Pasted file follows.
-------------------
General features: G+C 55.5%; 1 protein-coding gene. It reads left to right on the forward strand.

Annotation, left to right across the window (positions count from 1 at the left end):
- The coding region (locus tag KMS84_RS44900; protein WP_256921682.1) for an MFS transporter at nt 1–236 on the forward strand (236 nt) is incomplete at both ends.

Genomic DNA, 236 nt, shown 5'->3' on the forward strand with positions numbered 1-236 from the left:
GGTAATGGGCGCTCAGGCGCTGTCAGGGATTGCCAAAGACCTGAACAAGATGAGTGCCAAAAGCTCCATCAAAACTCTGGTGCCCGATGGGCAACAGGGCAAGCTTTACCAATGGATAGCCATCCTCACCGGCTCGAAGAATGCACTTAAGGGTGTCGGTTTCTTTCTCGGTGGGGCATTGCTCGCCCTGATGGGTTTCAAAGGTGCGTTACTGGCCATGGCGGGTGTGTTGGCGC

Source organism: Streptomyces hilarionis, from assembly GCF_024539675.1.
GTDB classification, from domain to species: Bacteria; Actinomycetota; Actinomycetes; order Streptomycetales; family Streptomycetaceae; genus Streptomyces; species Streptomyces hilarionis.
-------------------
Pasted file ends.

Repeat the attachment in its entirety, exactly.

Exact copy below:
General features: G+C 55.5%; 1 protein-coding gene. It reads left to right on the forward strand.

Annotation, left to right across the window (positions count from 1 at the left end):
- The coding region (locus tag KMS84_RS44900; protein WP_256921682.1) for an MFS transporter at nt 1–236 on the forward strand (236 nt) is incomplete at both ends.

Genomic DNA, 236 nt, shown 5'->3' on the forward strand with positions numbered 1-236 from the left:
GGTAATGGGCGCTCAGGCGCTGTCAGGGATTGCCAAAGACCTGAACAAGATGAGTGCCAAAAGCTCCATCAAAACTCTGGTGCCCGATGGGCAACAGGGCAAGCTTTACCAATGGATAGCCATCCTCACCGGCTCGAAGAATGCACTTAAGGGTGTCGGTTTCTTTCTCGGTGGGGCATTGCTCGCCCTGATGGGTTTCAAAGGTGCGTTACTGGCCATGGCGGGTGTGTTGGCGC

Source organism: Streptomyces hilarionis, from assembly GCF_024539675.1.
GTDB classification, from domain to species: Bacteria; Actinomycetota; Actinomycetes; order Streptomycetales; family Streptomycetaceae; genus Streptomyces; species Streptomyces hilarionis.